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visit Melbourne

The article is written by Paola Bianchi  Cover pic by @rhindaxu

You decided to stay in Melbourne for a while. Diversity, culture, music, food, opportunities. Great decision. Now, you have to decide where to live.

A quick explanation before choosing the location. In Australia, neighbourhoods are called suburbs and they represent urban areas close to the main city centre. This differs from other countries where suburbs mean the opposite. Victorian suburbs are under the management of a Municipality (Council). They are called ‘City of x’. To give an example; t the City of Melbourne municipality has 15 suburbs. There are at least 30 Councils and more than 300 suburbs. Check the full list.

How to choose where to live in? Which suburb would suit you better? Actually, the correct question is; in which neighbourhood would you fit better? Each of Melbourne’s suburbs has its own personality, mood and charisma.

I do not intend to make an exhaustive list here. Let’s just talk about some of the most popular ones near the CBD.



Close to CBD, with difficult parking but excellent public connections to… everywhere. Residents are varied, from cool tattoo appearance to professional looking. Everyone is welcome. Plenty of cool bars and cafes, and the Vietnamese food rule. This friendly and hip suburb is hard to beat.

2 RichmondPic by Josh Calabrese



Pasta and gelato. This suburb holds the Italian precinct, the Melbourne Museum, the University of Melbourne, beautifully restored Victorian buildings, green gardens, and one of the best tram networks.

3 CarltonPic by @thethinblackframe



Bohemian, hipster and funky. A suburb that offers what is Melbourne known of. Bookshops, art galleries and boutique stores. Beards, barber shops, and where greatest baristas want to work. Pubs, remarkable cafés and trendy restaurants. Vintage biking is the way to move.
4 FitzroyPic by @louissamal

Note that Collingwood and Abbotsford are adjacent neighbourhoods with similar vibes. They have cheaper accommodation but not many good public transport connections.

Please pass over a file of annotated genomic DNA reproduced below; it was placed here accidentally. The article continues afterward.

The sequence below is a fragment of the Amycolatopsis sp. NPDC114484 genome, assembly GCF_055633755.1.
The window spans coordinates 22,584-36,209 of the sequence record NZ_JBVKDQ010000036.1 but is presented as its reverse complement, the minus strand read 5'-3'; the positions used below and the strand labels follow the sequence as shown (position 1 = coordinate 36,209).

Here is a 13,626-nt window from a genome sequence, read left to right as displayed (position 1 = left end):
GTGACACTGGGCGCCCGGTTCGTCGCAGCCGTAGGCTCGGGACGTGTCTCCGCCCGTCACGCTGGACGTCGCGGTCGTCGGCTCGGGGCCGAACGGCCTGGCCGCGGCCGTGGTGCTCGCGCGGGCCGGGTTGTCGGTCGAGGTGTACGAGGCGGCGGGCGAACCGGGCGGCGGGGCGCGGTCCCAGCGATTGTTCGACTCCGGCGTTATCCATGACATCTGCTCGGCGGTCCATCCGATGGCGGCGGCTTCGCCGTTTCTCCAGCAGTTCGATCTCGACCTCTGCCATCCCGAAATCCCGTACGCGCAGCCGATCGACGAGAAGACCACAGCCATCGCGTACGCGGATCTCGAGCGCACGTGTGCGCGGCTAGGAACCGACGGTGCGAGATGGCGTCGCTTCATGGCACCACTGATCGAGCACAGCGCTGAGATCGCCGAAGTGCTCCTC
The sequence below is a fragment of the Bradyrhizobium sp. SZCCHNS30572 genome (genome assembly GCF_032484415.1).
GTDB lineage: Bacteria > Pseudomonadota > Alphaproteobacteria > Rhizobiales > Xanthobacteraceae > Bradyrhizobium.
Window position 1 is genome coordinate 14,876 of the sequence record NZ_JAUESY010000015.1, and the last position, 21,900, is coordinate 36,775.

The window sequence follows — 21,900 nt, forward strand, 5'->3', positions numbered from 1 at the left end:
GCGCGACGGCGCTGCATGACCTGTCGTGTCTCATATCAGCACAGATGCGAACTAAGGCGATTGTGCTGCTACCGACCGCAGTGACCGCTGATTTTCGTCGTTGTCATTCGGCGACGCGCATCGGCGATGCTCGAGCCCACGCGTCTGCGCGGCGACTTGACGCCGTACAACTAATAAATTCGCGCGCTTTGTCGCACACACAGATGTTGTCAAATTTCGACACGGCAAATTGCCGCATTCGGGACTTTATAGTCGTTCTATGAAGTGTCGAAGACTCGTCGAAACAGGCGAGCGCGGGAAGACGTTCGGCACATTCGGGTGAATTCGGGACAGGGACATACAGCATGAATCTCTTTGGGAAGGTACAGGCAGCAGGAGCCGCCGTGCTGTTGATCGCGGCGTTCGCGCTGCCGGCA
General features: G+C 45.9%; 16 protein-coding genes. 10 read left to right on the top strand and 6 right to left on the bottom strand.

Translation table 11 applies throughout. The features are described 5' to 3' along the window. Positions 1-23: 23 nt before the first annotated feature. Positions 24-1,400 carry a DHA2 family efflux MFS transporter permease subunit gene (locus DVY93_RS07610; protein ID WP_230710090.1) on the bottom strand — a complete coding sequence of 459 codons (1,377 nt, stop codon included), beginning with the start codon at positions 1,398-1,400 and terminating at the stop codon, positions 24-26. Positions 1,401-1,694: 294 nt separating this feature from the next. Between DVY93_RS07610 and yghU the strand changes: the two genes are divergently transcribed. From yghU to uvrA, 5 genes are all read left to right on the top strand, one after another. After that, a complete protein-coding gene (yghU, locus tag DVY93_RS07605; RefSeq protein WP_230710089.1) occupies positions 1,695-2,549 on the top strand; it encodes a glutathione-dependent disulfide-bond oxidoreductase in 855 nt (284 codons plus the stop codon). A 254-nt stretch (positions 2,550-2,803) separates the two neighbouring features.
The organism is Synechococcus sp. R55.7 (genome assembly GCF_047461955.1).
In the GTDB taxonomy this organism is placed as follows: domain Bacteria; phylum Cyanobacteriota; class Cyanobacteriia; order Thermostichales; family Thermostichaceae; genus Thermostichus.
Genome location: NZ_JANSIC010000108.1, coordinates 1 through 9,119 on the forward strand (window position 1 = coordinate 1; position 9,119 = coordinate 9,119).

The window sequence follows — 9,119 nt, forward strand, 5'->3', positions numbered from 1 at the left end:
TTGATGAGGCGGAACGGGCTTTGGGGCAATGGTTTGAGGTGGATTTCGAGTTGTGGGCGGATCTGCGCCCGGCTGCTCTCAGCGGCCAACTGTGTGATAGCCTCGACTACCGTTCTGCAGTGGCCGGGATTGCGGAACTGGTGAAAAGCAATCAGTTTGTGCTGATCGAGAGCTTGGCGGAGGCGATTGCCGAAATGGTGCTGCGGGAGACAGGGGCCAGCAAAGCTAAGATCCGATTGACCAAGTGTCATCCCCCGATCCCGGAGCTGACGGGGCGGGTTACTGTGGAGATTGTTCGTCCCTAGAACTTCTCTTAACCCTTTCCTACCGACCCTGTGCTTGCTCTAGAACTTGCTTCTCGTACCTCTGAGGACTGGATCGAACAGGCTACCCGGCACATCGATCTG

Even though they are much far away from the business district centre, these suburbs are becoming the next cool place to live in. Alike Fitzroy, but less crowded and with a peaceful residential looking. Think of houses with garden, trees in the streets and organic stores. Unpretentious. Relax vibes and far cheaper accommodation options.

5 Northcote

Pic by Tom Rumble


A suburb that has high expectations for its future. On the west side of the city, right on Victoria harbour, features an enormous development with shops, restaurants, a mall and the famous wheel of fortune. One of the newest suburbs in Melbourne. Its name comes from being a swamp that served as a dock in the previous century. Think of tall modern buildings and clean spaces. Certainly not cheap as it pretends to attract high-income professionals.

6 Docklands

Pic by  Oskars Sylwan 



Historic buildings, Victorian houses, old-fashioned pubs and top-notch cafes scattered over the narrow streets. Hip and cool. This suburb has history and has an excellent public transport network. The South Melbourne market is one of the most well-known markets of the city, with gourmet options.

Note that closer suburbs like Port Melbourne and Southbank are also in high demand. Port Melbourne is a renovated suburb, a similar and smaller version of South Melbourne but with ocean views. Southbank, on the other hand, lacks the Victorian charm and character of others suburbs because of its tallest contemporary buildings. But this might be the urban style that you are looking for. Great location, though. Close to the Botanical Gardens, museums and the river.

7 South MelbPic  by Manki Kim



Posh and chic. High-end fashion labels, upscale restaurants, cocktail lounges and nightclubs. It can get crowded but never boring. The large Prahran Market is a popular option for local groceries.


Beach vibes, spectacular sunsets and penguins in the pier. Busy in summer, chilled in winter. Gardens, festivals, the long Esplanade, markets and diverse eateries. Supposedly, named after a vessel with the insignia ‘Lady of St Kilda’, this bayside suburb embrace diversity to its fullest. Once known as the red district, now is slowly being gentrified. Great public transport options.

Close by, Elwood suburb enjoys same green spaces and beach views without the tourist and noise that St Kilda has during the high season. Bad tram network though. Peaceful and gorgeous neighbourhood.

8 St kildaPic by HealthyMond 

Which one do you like better? Do your research and pick the best.

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The article is written by Candice Locklee

If you’ve just settled into your new life in this country and are looking forward to immersing yourself in everything Australiana, we imagine that you’ve got a pretty long list of places you want to visit while you’re here. Sometimes, that means scooting off on a plane to another city for a quick two day trip in your spare time so that you can experience as many awe-inspiring sights as you can squeeze in and truly make the most of your time here.

With so much to see and so little time to see it, we’d love to introduce you to our new travel blog series “48 hours in…” in which we take you round to all of the major sites and cities in Australia and give you a quick guide of the best things to see and do in each place.

First stop – Melbourne.

Often voted the #1 most livable city in the world, Melbourne is a stunning mecca of art and culture, hidden laneways, shopping extravaganzas and a thriving café and coffee culture that will have you coming back in no time.

Here are our top picks on how to make the most out of a quick visit: